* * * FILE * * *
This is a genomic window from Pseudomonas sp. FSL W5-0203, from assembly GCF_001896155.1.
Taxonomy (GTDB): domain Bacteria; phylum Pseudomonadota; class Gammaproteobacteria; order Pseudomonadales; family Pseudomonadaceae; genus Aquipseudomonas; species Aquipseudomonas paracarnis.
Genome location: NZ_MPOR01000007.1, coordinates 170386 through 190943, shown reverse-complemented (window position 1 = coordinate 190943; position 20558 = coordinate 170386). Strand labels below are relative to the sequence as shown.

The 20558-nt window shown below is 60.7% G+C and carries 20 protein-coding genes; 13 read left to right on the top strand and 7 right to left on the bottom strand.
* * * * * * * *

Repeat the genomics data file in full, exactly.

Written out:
This is a genomic window from Pseudomonas sp. FSL W5-0203, from assembly GCF_001896155.1.
Taxonomy (GTDB): domain Bacteria; phylum Pseudomonadota; class Gammaproteobacteria; order Pseudomonadales; family Pseudomonadaceae; genus Aquipseudomonas; species Aquipseudomonas paracarnis.
Genome location: NZ_MPOR01000007.1, coordinates 170386 through 190943, shown reverse-complemented (window position 1 = coordinate 190943; position 20558 = coordinate 170386). Strand labels below are relative to the sequence as shown.

The 20558-nt window shown below is 60.7% G+C and carries 20 protein-coding genes; 13 read left to right on the top strand and 7 right to left on the bottom strand.